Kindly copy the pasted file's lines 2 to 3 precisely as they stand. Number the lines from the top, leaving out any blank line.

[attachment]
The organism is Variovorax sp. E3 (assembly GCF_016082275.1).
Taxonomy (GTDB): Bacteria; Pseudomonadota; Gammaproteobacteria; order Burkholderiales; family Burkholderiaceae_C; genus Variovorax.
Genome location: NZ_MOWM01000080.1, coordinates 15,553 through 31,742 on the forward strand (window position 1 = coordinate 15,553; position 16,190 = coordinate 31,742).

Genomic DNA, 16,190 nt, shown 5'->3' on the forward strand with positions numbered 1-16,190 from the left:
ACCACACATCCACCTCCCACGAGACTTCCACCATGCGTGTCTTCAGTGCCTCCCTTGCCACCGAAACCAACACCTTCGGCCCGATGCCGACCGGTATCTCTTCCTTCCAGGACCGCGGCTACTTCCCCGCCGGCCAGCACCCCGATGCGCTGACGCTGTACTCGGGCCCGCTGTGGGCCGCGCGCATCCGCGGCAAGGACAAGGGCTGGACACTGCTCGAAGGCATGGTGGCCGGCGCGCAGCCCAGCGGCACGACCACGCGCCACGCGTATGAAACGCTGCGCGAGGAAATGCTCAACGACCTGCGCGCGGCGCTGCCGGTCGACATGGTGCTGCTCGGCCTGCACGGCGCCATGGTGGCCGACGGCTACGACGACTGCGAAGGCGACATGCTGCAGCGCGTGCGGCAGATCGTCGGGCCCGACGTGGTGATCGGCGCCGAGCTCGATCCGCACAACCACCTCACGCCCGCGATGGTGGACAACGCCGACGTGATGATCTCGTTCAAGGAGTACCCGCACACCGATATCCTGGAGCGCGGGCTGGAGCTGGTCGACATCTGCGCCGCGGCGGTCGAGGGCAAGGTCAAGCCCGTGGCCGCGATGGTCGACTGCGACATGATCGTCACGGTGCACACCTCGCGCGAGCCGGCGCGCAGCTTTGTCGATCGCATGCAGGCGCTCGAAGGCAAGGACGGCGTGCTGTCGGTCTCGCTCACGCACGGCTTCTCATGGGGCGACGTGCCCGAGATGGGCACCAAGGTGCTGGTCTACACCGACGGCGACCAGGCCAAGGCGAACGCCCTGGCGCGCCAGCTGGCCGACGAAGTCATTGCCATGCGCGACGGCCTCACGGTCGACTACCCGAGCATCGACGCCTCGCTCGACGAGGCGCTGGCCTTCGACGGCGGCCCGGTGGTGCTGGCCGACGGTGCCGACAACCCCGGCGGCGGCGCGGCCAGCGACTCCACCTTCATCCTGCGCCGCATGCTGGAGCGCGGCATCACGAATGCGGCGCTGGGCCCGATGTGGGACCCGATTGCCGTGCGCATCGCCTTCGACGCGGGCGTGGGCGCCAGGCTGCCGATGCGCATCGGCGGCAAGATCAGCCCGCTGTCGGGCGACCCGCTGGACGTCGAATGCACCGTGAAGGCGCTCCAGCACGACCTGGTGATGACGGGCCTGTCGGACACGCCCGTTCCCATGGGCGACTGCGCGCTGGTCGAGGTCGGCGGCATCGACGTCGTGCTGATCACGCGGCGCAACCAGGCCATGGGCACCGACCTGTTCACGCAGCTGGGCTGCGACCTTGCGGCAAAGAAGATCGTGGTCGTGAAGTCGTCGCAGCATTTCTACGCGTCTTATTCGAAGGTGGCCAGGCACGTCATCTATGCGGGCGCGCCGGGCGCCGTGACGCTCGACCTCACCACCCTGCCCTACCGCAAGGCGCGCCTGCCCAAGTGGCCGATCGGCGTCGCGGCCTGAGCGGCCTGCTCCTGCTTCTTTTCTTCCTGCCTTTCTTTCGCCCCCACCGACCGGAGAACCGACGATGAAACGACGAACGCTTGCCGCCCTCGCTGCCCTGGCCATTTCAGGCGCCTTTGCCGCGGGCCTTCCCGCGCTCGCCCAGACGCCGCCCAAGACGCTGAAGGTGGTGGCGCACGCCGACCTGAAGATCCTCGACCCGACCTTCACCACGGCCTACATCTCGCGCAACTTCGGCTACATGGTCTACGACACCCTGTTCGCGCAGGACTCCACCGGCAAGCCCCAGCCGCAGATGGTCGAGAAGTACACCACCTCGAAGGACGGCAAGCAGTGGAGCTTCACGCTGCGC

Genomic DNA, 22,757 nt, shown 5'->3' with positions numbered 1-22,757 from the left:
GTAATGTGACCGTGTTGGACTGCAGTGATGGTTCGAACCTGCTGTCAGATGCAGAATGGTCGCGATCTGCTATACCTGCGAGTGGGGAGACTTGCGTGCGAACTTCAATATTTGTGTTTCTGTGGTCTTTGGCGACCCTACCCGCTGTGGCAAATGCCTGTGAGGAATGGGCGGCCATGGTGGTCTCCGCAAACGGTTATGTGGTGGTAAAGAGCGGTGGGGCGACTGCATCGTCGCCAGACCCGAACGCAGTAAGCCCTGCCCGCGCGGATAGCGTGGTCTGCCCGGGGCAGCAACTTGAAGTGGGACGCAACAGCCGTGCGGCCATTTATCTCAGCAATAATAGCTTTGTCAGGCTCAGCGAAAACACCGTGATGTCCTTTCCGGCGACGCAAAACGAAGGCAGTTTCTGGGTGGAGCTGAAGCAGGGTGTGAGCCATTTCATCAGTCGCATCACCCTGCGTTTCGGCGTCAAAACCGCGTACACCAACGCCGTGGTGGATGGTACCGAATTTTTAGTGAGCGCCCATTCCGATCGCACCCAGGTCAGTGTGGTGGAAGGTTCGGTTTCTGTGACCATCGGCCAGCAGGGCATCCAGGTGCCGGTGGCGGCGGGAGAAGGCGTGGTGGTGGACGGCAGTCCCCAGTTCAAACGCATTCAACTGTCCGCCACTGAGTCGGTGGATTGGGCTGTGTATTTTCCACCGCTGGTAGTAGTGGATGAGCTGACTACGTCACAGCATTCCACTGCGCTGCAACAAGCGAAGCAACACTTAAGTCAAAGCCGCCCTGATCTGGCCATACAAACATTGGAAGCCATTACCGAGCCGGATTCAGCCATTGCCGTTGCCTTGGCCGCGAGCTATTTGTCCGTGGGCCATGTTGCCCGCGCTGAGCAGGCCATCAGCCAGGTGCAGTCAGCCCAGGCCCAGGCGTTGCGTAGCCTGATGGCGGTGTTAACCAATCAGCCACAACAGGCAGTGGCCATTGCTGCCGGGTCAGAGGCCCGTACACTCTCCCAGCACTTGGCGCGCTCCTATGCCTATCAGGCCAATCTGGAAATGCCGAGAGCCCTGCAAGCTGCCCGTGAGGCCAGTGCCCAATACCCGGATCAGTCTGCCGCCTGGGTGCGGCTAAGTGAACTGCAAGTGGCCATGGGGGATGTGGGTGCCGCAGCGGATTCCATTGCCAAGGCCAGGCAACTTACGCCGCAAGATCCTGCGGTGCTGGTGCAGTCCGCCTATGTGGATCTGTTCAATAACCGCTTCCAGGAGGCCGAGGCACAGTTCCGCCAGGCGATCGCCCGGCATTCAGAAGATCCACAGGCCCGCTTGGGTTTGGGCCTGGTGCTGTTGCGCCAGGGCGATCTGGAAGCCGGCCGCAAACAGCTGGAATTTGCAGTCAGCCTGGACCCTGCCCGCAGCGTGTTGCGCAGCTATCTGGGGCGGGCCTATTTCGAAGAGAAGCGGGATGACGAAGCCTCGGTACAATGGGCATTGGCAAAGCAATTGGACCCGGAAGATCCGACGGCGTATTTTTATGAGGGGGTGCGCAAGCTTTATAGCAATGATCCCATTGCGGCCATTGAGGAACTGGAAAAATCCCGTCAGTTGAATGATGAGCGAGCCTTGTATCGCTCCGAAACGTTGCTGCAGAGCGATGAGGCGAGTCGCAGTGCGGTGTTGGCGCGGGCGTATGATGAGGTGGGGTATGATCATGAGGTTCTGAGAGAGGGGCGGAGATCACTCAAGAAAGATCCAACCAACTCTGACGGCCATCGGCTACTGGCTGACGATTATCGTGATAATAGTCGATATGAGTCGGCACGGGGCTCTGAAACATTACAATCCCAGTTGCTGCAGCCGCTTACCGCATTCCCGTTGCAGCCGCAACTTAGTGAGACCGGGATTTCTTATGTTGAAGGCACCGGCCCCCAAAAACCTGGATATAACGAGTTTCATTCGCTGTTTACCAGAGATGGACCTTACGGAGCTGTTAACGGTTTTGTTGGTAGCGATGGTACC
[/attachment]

Taxonomy (GTDB): Bacteria; Pseudomonadota; Gammaproteobacteria; order Burkholderiales; family Burkholderiaceae_C; genus Variovorax.
Genome location: NZ_MOWM01000080.1, coordinates 15,553 through 31,742 on the forward strand (window position 1 = coordinate 15,553; position 16,190 = coordinate 31,742).